Annuities are a contract you buy into to provide you with regular payments over a set period of time – or for the rest of your life, providing you a guaranteed lifetime income in retirement. Your employer may provide you with an annuity option or you can buy them through a life insurance company.
- Written by Terry Turner
Senior Financial Writer and Financial Wellness Facilitator
Terry Turner has more than 35 years of journalism experience, including covering benefits, spending and congressional action on federal programs such as Social Security and Medicare. He is a Certified Financial Wellness Facilitator through the National Wellness Institute and the Foundation for Financial Wellness and a member of the Association for Financial Counseling & Planning Education (AFCPE®).Read More
- Edited ByLee Williams
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Ebony J. Howard, CPA
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Ebony J. Howard is a certified public accountant and freelance consultant with a background in accounting, personal finance, and income tax planning and preparation. She specializes in analyzing financial information in the health care, banking and real estate sectors.Read More
- Published: September 24, 2021
- Updated: April 27, 2023
- 5 min read time
- This page features 5 Cited Research Articles
- Edited By
Facts About Annuities
People typically buy annuities to guarantee an income in retirement. In recent years, they have become an alternative to pensions which have been disappearing from the private sector. But annuities also provide other benefits.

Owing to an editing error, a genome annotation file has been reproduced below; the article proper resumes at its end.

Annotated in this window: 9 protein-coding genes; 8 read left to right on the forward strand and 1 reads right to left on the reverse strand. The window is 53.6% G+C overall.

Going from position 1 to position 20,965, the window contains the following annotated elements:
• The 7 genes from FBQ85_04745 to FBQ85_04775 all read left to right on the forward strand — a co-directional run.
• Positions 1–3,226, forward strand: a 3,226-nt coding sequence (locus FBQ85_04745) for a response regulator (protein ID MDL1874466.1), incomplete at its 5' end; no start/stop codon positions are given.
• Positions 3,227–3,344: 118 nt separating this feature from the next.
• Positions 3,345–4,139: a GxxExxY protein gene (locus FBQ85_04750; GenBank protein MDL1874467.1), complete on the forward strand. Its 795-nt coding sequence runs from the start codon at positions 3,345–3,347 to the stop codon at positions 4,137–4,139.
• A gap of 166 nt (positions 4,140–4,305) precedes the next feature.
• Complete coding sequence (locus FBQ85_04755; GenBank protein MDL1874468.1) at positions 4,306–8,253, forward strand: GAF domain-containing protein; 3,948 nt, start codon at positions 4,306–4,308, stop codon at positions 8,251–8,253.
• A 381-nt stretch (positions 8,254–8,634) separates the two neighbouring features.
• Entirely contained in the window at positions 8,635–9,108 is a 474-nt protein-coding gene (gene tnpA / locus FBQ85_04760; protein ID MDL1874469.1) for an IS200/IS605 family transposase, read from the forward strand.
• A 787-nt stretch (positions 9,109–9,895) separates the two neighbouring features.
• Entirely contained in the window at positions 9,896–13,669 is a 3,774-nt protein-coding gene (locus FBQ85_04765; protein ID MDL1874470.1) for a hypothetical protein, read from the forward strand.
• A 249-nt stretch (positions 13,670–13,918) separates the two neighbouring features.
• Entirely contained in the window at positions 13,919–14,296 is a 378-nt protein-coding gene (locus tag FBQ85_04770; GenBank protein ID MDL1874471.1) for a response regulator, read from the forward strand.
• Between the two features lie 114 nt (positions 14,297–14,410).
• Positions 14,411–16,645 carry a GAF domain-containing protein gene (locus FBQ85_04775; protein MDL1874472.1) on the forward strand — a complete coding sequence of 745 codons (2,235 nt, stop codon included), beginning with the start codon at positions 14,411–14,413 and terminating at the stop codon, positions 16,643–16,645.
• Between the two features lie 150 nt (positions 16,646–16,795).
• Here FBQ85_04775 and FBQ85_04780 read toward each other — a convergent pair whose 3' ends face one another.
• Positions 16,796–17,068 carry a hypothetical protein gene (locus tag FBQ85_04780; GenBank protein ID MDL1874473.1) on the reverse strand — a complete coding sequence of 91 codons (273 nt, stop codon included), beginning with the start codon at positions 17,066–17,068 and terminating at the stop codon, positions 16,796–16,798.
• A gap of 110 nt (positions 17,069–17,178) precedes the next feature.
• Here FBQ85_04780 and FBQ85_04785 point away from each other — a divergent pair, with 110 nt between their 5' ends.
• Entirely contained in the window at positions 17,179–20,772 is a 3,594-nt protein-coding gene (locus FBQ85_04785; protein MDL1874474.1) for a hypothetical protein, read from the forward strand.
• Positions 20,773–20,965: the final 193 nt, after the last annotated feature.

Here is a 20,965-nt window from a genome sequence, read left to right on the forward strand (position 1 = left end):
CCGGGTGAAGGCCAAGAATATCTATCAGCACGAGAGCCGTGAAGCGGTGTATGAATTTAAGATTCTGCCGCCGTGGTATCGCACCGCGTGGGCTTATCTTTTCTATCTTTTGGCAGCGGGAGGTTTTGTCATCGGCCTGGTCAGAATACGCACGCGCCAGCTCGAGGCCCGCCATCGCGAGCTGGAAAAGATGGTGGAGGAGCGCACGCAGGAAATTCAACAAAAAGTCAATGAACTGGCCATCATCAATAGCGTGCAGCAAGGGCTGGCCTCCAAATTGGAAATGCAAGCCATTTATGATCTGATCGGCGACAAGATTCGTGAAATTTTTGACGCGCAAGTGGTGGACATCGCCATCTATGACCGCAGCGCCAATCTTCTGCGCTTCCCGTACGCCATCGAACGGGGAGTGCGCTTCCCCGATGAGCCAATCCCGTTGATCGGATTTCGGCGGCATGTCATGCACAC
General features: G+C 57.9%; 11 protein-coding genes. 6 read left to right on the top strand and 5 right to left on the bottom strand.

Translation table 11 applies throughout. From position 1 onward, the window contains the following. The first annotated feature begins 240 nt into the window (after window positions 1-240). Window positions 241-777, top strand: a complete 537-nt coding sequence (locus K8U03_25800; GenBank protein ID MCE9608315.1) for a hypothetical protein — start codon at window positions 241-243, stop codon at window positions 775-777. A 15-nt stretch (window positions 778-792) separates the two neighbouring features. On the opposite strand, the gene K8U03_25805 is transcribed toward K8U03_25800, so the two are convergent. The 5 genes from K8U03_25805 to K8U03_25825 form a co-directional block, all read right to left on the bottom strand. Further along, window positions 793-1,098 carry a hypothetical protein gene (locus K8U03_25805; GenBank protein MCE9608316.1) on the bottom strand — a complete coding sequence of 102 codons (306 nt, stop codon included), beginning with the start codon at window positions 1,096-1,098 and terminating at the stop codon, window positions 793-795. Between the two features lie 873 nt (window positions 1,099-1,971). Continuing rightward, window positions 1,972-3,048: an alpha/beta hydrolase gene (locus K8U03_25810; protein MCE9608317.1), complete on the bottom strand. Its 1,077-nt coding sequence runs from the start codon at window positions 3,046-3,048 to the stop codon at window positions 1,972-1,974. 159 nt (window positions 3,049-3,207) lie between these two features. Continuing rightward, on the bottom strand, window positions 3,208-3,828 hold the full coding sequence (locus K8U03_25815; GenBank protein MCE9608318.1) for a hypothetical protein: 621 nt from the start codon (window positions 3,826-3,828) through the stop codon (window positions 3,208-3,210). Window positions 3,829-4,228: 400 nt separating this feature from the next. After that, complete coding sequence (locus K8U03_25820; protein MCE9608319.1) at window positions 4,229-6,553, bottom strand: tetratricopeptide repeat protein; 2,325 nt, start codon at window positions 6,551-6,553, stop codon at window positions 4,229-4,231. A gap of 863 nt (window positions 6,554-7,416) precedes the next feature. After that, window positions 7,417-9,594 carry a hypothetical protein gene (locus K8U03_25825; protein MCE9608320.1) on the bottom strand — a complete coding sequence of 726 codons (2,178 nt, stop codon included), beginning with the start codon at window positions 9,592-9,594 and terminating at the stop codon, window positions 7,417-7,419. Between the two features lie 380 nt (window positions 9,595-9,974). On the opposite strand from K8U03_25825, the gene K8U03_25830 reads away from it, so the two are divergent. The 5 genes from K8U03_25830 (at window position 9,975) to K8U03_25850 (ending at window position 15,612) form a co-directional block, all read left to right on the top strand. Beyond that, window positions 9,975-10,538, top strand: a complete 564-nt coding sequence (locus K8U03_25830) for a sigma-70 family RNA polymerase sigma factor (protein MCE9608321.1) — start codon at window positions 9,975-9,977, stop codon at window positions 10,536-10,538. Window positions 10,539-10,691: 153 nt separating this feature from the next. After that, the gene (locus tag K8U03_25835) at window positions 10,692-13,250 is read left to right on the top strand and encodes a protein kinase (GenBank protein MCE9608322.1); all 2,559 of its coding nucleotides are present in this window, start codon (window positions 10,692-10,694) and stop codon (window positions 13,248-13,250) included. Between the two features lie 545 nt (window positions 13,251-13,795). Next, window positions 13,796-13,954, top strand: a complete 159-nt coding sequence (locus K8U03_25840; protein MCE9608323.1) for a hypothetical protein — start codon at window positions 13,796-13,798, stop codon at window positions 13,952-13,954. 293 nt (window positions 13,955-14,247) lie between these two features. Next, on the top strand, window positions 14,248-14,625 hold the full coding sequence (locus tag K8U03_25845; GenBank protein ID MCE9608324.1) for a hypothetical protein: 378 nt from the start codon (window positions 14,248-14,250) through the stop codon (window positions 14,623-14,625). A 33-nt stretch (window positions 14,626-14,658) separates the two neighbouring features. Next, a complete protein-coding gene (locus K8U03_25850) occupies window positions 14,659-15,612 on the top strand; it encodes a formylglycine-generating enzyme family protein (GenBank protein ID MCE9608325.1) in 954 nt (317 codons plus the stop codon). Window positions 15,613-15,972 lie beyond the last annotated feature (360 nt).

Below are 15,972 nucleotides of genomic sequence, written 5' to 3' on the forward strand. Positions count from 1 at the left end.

Narrowing Your Annuity Choices
There are several ways to classify the various types of annuities, annuity taxation features and other qualities. You can use these classifications to narrow your choices to the type of annuity that may work best for you.
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Annuities have features that make them particularly useful as an investment for retirement. They can ensure your retirement security and provide an income stream once you no longer have a salary.
Types of Annuities
There are several types of annuities, but most fall into three basic categories: fixed annuities, variable annuities and indexed annuities.
Types of Variable and Fixed Annuities
Within these three basic types of annuities, there are several different subtypes that offer different features. Many can be purchased as either a fixed or a variable annuity.
- Fixed period annuities
- A fixed period annuity pays a fixed amount of money routinely over a specified number of years. The amount of payouts depends on the amount of money put into the annuity.
- Single premium annuities
- A single premium annuity is purchased with a single payment. The money may be invested for growth as a deferred annuity or for a short time as an immediate annuity.
- Flexible premium annuities
- Flexible premium annuities are only available as deferred annuities and are purchased through a series of payments.
- Lifetime annuities